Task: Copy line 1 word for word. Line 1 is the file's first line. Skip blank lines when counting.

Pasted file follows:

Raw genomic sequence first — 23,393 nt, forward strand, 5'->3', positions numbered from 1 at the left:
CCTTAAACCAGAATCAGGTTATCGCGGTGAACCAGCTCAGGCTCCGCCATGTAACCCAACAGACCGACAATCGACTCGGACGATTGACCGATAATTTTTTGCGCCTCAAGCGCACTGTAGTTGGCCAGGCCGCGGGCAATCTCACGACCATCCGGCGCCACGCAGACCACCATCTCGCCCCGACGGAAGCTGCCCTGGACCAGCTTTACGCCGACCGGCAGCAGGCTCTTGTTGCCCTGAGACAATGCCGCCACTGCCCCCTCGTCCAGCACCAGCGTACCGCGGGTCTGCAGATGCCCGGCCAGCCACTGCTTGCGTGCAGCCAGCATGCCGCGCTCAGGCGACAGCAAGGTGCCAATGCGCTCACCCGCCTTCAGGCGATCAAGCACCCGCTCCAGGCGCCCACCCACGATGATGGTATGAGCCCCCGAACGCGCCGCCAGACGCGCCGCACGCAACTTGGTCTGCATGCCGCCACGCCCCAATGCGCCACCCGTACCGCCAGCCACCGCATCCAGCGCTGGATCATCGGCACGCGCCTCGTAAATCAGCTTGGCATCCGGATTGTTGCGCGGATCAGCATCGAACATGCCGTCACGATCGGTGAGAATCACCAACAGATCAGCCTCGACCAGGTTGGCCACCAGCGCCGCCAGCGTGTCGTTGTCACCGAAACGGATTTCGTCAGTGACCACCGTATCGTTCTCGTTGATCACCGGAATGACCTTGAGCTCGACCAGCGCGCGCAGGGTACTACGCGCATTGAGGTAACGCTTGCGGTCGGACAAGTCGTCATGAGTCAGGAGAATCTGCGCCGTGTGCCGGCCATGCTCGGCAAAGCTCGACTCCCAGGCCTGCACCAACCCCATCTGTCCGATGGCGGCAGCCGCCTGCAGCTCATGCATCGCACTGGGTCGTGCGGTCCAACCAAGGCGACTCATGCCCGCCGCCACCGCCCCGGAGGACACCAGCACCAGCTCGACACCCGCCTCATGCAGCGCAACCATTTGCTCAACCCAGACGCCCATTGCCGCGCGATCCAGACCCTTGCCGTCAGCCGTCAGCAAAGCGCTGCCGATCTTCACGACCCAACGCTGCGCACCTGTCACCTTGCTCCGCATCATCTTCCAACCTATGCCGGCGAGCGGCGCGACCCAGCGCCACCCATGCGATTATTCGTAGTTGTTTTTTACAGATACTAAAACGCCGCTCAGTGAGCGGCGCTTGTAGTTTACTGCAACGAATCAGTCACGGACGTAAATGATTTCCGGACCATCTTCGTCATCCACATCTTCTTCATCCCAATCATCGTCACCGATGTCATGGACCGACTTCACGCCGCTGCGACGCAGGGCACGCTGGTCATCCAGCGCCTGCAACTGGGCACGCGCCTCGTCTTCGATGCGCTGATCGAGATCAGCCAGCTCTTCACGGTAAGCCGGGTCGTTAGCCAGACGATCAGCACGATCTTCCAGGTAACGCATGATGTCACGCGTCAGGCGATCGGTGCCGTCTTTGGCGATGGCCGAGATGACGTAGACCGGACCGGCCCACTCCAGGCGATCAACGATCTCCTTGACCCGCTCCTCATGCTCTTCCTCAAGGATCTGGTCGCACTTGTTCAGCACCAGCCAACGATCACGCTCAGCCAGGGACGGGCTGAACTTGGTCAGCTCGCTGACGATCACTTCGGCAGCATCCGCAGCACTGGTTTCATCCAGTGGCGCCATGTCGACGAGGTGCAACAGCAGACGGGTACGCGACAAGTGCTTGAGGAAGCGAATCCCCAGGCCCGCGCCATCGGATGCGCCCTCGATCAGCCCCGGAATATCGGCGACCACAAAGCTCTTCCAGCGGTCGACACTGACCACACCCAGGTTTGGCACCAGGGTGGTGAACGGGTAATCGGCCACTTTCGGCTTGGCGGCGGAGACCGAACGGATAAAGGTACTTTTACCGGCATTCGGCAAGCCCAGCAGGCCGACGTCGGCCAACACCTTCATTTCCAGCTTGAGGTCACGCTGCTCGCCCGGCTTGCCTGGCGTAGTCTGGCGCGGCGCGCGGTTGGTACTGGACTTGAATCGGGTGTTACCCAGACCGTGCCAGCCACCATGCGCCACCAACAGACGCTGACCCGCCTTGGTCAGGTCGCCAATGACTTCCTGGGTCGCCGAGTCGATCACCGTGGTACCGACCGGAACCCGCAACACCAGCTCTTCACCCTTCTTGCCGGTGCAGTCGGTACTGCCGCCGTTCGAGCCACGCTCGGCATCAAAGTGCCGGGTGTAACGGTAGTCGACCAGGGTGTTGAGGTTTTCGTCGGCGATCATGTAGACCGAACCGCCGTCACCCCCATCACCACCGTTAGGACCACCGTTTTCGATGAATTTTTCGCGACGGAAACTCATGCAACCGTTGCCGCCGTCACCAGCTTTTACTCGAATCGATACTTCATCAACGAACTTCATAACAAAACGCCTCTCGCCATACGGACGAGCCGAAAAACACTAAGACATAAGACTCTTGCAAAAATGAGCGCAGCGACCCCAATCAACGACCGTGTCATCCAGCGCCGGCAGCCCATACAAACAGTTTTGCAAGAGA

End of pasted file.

Raw genomic sequence first — 23,393 nt, forward strand, 5'->3', positions numbered from 1 at the left: